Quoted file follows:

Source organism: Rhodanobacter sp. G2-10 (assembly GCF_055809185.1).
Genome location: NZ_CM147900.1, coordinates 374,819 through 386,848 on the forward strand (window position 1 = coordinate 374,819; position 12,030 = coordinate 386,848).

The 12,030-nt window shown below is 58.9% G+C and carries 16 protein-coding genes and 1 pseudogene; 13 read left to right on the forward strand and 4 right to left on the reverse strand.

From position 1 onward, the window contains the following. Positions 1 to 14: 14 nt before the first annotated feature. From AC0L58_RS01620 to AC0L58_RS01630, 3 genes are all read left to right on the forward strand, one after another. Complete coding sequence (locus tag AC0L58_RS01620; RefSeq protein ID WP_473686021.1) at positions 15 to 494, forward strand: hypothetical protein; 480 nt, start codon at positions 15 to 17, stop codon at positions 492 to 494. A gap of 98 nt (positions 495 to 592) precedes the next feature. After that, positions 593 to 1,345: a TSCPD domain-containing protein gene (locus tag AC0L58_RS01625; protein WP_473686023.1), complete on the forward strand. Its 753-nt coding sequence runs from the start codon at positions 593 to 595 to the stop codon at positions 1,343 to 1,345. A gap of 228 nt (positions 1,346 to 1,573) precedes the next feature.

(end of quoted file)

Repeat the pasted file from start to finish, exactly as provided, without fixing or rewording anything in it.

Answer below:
Source organism: Rhodanobacter sp. G2-10 (assembly GCF_055809185.1).
Genome location: NZ_CM147900.1, coordinates 374,819 through 386,848 on the forward strand (window position 1 = coordinate 374,819; position 12,030 = coordinate 386,848).

The 12,030-nt window shown below is 58.9% G+C and carries 16 protein-coding genes and 1 pseudogene; 13 read left to right on the forward strand and 4 right to left on the reverse strand.

From position 1 onward, the window contains the following. Positions 1 to 14: 14 nt before the first annotated feature. From AC0L58_RS01620 to AC0L58_RS01630, 3 genes are all read left to right on the forward strand, one after another. Complete coding sequence (locus tag AC0L58_RS01620; RefSeq protein ID WP_473686021.1) at positions 15 to 494, forward strand: hypothetical protein; 480 nt, start codon at positions 15 to 17, stop codon at positions 492 to 494. A gap of 98 nt (positions 495 to 592) precedes the next feature. After that, positions 593 to 1,345: a TSCPD domain-containing protein gene (locus tag AC0L58_RS01625; protein WP_473686023.1), complete on the forward strand. Its 753-nt coding sequence runs from the start codon at positions 593 to 595 to the stop codon at positions 1,343 to 1,345. A gap of 228 nt (positions 1,346 to 1,573) precedes the next feature.